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Golden Temple museum to have former-Akal Takht Jathedar respected Gurdev Singh Kaunke’s portrait - about time too.

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Kaunke was arrested in 1993 and his whereabouts are not known since then.
Kaunke was arrested in 1993 and his whereabouts are not known since then.(HT Photo)

A portrait of former acting jathedar of Akal Takht Gurdev Singh Kaunke will be installed at the Golden Temple museum, 25 years after his alleged forced disappearance.

The decision was taken a few months ago when Kirpal Singh Badungar was the president of the Shiromani Gurdwara Parbandhak Committee (SGPC), said SGPC member Gurcharan Singh Grewal, while speaking to HT on Tuesday.

Kaunke, who studied at Sikh seminary Damdami Taksal, was born in 1949 at Kaunke Kalan village in Jagraon subdivision of Ludhiana district. He was appointed as acting jathedar of the highest temporal seat of the Sikhs with the support of pro-Khalistan groups during a “Sarbat Khalsa” (Sikh congregation) held on January 26, 1986, when militancy was at its peak in Punjab.

At the assembly, the delegation of “Sarbat Khalsa” announced sell out Jasbir Singh Rode as the jathedar of Akal Takht. Rode was imprisoned during his appointment, therefore the delegation assigned Kaunke to serve as the acting jathedar.

On April 29, 1986, the Panthic Committee held a press conference at the Golden Temple and declared a separate Sikh nation. Soon after the declaration, all members of the Panthic Committee escaped. Subsequently, the police and army surrounded the premises and arrested Kaunke.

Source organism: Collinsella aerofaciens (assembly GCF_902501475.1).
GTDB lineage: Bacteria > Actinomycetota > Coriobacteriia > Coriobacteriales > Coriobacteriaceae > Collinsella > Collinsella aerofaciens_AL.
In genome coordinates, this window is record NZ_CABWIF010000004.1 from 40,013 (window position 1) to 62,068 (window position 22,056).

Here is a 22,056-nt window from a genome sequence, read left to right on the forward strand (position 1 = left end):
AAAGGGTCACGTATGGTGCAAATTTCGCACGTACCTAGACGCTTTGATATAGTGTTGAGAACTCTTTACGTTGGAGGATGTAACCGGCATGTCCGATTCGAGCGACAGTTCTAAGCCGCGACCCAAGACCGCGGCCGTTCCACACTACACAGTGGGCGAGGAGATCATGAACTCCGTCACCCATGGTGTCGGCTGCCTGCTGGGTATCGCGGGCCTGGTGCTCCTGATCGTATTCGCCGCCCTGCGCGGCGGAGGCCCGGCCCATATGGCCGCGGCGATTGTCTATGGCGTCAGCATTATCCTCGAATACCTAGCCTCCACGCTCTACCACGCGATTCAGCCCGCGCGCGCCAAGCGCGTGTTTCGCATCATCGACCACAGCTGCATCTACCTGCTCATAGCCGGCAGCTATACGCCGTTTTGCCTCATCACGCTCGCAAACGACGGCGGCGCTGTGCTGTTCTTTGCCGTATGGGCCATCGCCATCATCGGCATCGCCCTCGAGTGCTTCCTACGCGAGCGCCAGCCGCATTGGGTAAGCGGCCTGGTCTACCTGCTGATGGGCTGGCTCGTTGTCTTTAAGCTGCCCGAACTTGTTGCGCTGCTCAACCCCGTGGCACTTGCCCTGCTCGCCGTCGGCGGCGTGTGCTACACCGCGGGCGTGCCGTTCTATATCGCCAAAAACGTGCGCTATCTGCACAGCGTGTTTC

Kaunke was arrested a number of times for his alleged support to militant groups. He was close to Sukhdev Singh Sakhira of the Khalistan Liberation Force (KLF). The Akal Takht building — that was damaged during Operation Bluestar in June 1984 when the army stormed the Golden Temple complex — was rebuilt during Kaunke’s tenure.

He was again arrested in 1993 and his whereabouts are not known since then. Sikh advocacy groups allege that he was subjected to forced disappearance.

Kaunke’s death anniversary is observed on January 1 at his birthplace Kaunke Kalan.

Grewal said Kaunke was a “respected personality” and “martyr” of the Sikh community. A resolution was passed during the tenure of Badungar to install Kaunke’s portrait at the museum. “A meeting will be convened by the SGPC chief Gobind Singh Longowal to finalise the date of installing Kaunke’s portrait,” he said.

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10 hours ago, KhoonKaBadlaKhoon said:

They're only doing this since their SAD masters are no longer in charge. Now, together, they will suck up to the Sikh Kaum for votes come next election. 

Agreed, still despite the motives, we should welcome the move. 

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